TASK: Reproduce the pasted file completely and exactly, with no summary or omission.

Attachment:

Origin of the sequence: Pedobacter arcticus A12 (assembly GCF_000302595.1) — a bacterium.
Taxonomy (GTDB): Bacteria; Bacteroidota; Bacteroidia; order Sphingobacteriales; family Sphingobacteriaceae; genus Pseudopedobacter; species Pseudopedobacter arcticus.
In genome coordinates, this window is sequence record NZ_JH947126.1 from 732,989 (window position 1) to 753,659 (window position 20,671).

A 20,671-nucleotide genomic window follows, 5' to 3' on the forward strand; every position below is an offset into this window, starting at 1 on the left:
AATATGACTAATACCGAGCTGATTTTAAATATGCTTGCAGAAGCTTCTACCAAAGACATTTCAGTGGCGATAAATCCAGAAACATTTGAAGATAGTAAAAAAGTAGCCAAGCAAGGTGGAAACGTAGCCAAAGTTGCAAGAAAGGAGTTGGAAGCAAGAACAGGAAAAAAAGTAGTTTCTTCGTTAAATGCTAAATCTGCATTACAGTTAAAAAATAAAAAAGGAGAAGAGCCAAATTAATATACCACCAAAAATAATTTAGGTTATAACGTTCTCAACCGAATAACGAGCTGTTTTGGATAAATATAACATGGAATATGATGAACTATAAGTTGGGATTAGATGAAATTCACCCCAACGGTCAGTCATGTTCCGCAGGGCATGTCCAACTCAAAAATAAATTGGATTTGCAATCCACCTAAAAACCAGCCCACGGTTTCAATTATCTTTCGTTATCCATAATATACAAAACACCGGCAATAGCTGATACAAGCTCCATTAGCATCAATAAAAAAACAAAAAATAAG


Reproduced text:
Origin of the sequence: Pedobacter arcticus A12 (assembly GCF_000302595.1) — a bacterium.
Taxonomy (GTDB): Bacteria; Bacteroidota; Bacteroidia; order Sphingobacteriales; family Sphingobacteriaceae; genus Pseudopedobacter; species Pseudopedobacter arcticus.
In genome coordinates, this window is sequence record NZ_JH947126.1 from 732,989 (window position 1) to 753,659 (window position 20,671).

A 20,671-nucleotide genomic window follows, 5' to 3' on the forward strand; every position below is an offset into this window, starting at 1 on the left:
AATATGACTAATACCGAGCTGATTTTAAATATGCTTGCAGAAGCTTCTACCAAAGACATTTCAGTGGCGATAAATCCAGAAACATTTGAAGATAGTAAAAAAGTAGCCAAGCAAGGTGGAAACGTAGCCAAAGTTGCAAGAAAGGAGTTGGAAGCAAGAACAGGAAAAAAAGTAGTTTCTTCGTTAAATGCTAAATCTGCATTACAGTTAAAAAATAAAAAAGGAGAAGAGCCAAATTAATATACCACCAAAAATAATTTAGGTTATAACGTTCTCAACCGAATAACGAGCTGTTTTGGATAAATATAACATGGAATATGATGAACTATAAGTTGGGATTAGATGAAATTCACCCCAACGGTCAGTCATGTTCCGCAGGGCATGTCCAACTCAAAAATAAATTGGATTTGCAATCCACCTAAAAACCAGCCCACGGTTTCAATTATCTTTCGTTATCCATAATATACAAAACACCGGCAATAGCTGATACAAGCTCCATTAGCATCAATAAAAAAACAAAAAATAAG